UE4 - Anti-piracy BP time bomb with real date for Steam?

Hi, I have faced an impressive amount of piracy for games released on Steam, IMPRESSIVE… you have no idea, how much and how “fast” even 1 hour after a release or an update, you can already find it in up to 10 piracy sites, that strong… :eek:, and now I’m working on a time bomb, using a “UTcnow” node, it is very easy to use this node to take the time from a machine… but, a lot of people do not have the right date, others use a piracy windows version with a changed date to, for example year 2040, then using this node is useless… because you could also affect people who did buy your game, others could change their windows date manually,

So, what can I do? is there another method to make a timebomb? could you take the time from Steam? even do, you can actually play offline…LOL


There is no answer, basically.

^ This ^…

That ‘Timebomb’ idea will either fail spectacularly or just backfire!
Be honest dude, how many copies have you sold so far anyway?
You should focus instead on trying to build up a community imho.
Fighting piracy is like Trump trying to fix coroni (already given up). :stuck_out_tongue:

LOL…I have friends (developers) who have massive communities on Steam, and they say that most of the questions on their Discord channels come from people who play the decrypted cracked versions … so they basically never respond, and their sales never reflect their followers, so. … trying to build a community without anti-piracy, it makes the sales curve go down even faster until it is impossible to handle; it’s like Trump trying to lie, and say that there is no problem, and people are safe, while Covid spreads even faster by not taking any action… If you are not part of the solution, you are part of the problem, because you are not helping to prevent it.


If ^ this ^ was true as a general rule, Steamspy would show a massive fall off in numbers and it isn’t!:wink: You need to release free demos at the beginning though, then what’s there to pirate? That’s the thing about Indie game dev atm. As a lone indie you have no shot at success. Even a small team has a better chance, as you can devote resources to Community while you attempt a kickstarter / indiegogo campaign, while also contacting streamers / publishers / influencers. Its been like this since 2012-2014. Its a dream killer for many, but there you go…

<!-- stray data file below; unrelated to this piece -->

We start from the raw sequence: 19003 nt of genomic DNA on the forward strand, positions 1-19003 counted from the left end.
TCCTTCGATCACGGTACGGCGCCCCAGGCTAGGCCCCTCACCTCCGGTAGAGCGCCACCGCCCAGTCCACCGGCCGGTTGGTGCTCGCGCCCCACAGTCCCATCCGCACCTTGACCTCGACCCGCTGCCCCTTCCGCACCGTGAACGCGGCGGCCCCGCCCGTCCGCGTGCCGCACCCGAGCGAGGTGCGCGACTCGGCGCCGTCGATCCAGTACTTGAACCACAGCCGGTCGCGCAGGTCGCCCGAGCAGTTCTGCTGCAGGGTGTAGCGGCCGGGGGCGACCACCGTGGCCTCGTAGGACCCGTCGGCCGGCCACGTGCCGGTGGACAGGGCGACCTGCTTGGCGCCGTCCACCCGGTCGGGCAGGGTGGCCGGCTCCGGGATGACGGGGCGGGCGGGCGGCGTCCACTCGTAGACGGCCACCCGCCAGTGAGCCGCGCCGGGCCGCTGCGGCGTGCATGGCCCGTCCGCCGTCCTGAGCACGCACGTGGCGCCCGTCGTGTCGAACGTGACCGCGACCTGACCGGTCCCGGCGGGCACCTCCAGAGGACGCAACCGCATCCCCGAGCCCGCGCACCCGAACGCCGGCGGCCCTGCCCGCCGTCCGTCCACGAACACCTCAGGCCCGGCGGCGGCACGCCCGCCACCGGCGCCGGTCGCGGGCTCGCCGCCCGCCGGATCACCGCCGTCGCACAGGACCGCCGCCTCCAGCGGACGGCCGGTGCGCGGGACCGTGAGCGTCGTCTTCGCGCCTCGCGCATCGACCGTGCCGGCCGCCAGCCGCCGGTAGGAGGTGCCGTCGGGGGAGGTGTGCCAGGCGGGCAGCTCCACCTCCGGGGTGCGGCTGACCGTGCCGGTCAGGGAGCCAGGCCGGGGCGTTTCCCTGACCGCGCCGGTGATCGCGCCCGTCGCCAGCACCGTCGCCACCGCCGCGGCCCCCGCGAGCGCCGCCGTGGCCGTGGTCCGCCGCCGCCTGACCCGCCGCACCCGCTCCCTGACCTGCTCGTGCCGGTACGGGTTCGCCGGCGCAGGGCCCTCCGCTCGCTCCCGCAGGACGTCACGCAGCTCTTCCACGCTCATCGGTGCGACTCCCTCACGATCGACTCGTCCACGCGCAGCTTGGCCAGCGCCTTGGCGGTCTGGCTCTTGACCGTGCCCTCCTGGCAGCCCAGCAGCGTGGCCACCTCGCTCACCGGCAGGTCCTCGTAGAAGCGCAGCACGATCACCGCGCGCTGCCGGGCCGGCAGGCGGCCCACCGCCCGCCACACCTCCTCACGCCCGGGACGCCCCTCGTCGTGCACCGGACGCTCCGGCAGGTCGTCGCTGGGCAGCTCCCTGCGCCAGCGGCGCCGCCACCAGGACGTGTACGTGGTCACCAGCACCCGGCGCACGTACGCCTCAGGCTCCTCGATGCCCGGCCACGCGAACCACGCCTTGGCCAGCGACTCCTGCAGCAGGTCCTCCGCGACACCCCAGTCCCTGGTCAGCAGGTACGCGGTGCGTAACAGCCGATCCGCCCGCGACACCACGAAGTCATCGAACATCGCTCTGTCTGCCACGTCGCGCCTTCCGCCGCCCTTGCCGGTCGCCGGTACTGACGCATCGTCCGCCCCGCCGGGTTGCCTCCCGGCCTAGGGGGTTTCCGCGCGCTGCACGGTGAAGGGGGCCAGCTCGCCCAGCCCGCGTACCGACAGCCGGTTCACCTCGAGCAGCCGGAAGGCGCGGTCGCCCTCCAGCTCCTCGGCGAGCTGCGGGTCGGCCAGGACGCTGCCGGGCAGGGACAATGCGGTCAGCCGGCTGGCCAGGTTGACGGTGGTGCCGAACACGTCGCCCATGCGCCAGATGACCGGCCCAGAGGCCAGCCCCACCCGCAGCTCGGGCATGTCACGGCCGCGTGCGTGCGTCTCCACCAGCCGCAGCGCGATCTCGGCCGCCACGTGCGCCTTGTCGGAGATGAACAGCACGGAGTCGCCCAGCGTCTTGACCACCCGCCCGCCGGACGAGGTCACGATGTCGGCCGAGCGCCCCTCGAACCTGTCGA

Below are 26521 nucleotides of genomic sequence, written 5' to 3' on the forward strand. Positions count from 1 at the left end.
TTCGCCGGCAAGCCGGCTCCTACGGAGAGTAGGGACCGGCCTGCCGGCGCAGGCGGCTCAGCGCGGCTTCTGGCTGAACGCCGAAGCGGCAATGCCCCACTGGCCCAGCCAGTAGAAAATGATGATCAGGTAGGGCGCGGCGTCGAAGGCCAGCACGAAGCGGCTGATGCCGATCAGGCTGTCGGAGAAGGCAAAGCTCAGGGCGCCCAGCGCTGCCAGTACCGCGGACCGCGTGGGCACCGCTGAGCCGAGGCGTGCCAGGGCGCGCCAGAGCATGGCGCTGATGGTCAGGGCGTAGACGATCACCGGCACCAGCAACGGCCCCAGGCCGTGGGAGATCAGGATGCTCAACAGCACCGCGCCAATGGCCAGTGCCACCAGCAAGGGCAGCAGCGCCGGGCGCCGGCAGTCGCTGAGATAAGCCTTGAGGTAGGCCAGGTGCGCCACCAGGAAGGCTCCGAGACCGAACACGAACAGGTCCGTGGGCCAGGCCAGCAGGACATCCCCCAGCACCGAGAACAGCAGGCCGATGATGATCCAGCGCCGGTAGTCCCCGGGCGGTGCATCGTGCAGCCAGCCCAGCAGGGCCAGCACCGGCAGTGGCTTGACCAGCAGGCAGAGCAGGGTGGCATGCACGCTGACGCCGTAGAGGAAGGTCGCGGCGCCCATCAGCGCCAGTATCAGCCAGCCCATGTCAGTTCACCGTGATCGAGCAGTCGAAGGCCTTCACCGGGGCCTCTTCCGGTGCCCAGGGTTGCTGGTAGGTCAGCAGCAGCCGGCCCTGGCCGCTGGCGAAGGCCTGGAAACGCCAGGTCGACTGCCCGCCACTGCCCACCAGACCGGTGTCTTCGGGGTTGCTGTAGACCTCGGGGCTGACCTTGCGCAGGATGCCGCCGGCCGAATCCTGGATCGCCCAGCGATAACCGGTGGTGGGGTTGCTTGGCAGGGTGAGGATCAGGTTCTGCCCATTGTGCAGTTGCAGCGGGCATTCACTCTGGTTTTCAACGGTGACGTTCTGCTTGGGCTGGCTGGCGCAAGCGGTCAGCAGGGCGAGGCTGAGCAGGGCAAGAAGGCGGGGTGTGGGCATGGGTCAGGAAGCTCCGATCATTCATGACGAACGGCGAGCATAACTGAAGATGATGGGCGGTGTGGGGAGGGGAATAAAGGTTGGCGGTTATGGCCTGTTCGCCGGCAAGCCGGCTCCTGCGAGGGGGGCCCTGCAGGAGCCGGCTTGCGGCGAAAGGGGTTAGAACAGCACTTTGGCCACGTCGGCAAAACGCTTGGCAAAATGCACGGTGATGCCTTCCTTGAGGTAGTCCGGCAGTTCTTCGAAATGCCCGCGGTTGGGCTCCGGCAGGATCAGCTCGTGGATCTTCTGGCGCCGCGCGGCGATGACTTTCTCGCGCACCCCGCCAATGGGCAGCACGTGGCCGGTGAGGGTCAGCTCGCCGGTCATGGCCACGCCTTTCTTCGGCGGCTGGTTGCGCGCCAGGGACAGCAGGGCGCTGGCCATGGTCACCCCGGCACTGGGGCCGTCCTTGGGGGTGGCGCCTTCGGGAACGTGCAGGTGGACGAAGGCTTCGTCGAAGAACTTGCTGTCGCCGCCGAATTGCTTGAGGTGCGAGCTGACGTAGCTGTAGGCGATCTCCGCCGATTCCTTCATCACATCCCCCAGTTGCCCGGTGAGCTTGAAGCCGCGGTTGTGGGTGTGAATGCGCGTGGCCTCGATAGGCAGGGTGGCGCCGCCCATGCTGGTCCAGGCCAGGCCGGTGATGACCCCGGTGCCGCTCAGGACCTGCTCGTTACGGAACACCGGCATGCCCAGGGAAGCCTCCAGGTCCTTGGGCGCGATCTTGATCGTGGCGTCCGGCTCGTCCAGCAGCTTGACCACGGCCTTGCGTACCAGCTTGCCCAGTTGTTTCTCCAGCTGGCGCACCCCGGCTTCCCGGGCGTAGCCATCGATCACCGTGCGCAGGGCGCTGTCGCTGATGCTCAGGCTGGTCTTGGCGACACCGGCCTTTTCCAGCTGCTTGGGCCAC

So how would the big boys handle this? piracy is like covid?

Piracy is huge on physical products as well, so firms spend their way out of it on celebs / brand marketing mostly.
Large players can also offer free games with sign-in and ‘addictive Loot boxes’, which is its own controversial topic.
Piracy is just a reality of life and the cost of doing business. It always has been, travel to SEAsia / SAmerica. But…
You can outsell piracy! However Indies rarely have a marketing budget, so they can’t spend their way to a solution.:wink:

Steam isn’t a friend of indies, its their enemy! But most devs still prefer to let it ‘use them’ instead of them ‘using it’.
Same goes for all the app stores!!! There’s no money to be made on there. This is the biggest open secret on here…

The people who pirate your game are either those who boycott your stupid DMR requiring you to be online for a single player game (UBI being your leading example for this BS), or poor folks/kids who cannot afford to pay for the actual thing and have to settle for an inferior version.

More often than not, those who pirate a game and like it will actually purchase said game if it has replayability value and/or they can finally afford to purchase it outright.

Instead of focusing on anti piracy - which is BS since there is literally nothing you can do about it - focus on the product by releasing new DLCs, updates, fixes, new features etc.
The new content alone is usually enough to keep your company running.

going free to play is also an immediate anti-piracy noteworthy method.
make an area of the game free to play, and those who like and enjoy your game end up purchasing the upgrades.
This is tried and true, you have examples from world of war craft to dungeons and dragons online, to black desert, to literally another billion examples.